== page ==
In August 1987, Commander Mateczun was assigned to Naval Hospital Portsmouth, Virginia, as head of the psychiatry department. During this period he earned a juris doctor (law) degree (JD) from the Georgetown University Law School. In 1988, he was certified as diplomate by the American Board of Forensic Psychiatry. That July, he was also the officer-in-charge of a specialized team sent to the Persian Gulf in support of the crew of the Aegis cruiser Vincennes (CG-49) after that ship had accidentally shot down an Iranian airliner. Subsequently, he was director of mental health support for the crew of Iowa (BB-61) following the battleship’s turret explosion in April 1989. That September, Commander Mateczun was assigned to the National Naval Medical Center Bethesda, Maryland, as chairman of the psychiatry department while also serving as acting director of medical services.

In November 1991, Commander Mateczun was assigned to Commanding General, Fleet Marine Force Pacific, deploying to Saudi Arabia with the 1st Marine Expeditionary Force for Operations Desert Shield and Desert Storm. He was instrumental in the establishment of combat stress centers and was also the medical crewmember on the flight that retrieved repatriated American prisoners of war from Iraq through Amman, Jordan. He was promoted to captain in September 1992. 

In July 1994, Captain Mateczun reported to National Naval Medical Center Bethesda as chief of staff, Tricare Region One. In October 1995, he was assigned to the Office of the Assistant Secretary of Defense (Health Affairs/Clinical Services) as principal director of clinical services and special assistant to the Assistant Secretary. He also served as chief medical officer, Tricare Management Activity. In June 1998, Captain Mateczun assumed command of Naval Hospital Charleston. In 1999, he was certified as a physician executive by the certifying commission in medical management. In October 2000, he was assigned to the Bureau of Medicine and Surgery in Washington, DC, as assistant chief for health care operations.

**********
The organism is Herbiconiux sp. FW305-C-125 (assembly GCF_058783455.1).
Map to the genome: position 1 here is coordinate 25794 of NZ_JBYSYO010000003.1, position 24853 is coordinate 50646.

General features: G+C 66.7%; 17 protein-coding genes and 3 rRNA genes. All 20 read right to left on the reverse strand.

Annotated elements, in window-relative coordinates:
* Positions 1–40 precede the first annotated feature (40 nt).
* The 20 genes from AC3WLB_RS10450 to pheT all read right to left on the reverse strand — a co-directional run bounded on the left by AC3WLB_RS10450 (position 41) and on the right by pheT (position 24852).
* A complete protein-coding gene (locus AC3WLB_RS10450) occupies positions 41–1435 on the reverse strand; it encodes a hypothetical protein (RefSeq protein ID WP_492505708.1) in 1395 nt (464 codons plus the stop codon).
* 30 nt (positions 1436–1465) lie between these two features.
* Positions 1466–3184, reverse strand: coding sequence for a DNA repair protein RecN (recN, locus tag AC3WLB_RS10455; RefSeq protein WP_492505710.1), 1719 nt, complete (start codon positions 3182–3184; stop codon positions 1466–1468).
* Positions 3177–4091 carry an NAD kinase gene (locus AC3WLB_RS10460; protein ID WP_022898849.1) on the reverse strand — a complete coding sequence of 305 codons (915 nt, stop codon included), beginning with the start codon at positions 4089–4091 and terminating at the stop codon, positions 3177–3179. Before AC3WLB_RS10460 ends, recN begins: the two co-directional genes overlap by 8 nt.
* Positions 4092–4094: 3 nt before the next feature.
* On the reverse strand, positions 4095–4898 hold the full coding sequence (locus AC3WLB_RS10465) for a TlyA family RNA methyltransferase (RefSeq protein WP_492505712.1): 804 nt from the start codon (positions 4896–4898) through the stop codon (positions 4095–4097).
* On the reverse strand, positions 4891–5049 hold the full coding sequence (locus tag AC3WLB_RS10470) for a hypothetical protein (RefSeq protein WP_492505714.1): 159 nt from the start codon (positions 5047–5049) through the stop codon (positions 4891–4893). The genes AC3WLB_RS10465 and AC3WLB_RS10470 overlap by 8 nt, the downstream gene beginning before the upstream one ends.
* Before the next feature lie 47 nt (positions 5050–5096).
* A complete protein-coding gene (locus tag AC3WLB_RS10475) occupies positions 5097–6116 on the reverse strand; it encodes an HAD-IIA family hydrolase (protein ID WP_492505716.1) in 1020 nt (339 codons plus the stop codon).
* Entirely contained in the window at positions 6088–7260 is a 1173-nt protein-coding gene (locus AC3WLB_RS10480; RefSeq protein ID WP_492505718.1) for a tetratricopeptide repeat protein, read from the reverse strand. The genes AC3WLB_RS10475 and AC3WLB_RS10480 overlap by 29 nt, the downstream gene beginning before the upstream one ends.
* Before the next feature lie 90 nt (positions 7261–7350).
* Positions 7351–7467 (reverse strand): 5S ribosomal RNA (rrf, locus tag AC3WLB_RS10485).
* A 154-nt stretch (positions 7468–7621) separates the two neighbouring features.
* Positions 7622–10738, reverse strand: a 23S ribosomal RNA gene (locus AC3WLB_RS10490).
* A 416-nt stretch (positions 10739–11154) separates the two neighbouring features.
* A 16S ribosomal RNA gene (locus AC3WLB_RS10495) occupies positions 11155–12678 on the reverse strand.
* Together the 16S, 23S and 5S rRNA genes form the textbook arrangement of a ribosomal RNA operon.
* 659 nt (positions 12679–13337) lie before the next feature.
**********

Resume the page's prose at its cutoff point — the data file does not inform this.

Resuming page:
On 9 July 2001, he was designated a rear admiral (lower half) for duty in a billet commensurate with that rank. The same month, he was assigned to the Joint Staff J4 in the Pentagon as deputy director for logistics, medical readiness. He was the senior medical officer at the Pentagon during the terrorist attack on 11 September 2001 and led the medical response effort, including triage and casualty care. On 1 March 2002, he was promoted to rear admiral (lower half). 

In June 2003, Rear Admiral Mateczun was assigned to the Bureau of Medicine and Surgery as chief of staff, program executive officer (N09B). In December 2003, he assumed command of Naval Medical Center San Diego and was also lead agent, Tricare Region Nine. He was responsible for deploying more than 1,000 medical personnel to Iraq and Afghanistan, as well as the military medical crew of hospital ship Mercy (T-AH-19) in response to the tsunami in Sri Lanka and Thailand. He also led the development of the Combat Casualty Comprehensive Care Center in San Diego—the first of its kind. He was promoted to rear admiral (upper half) on 1 May 2005.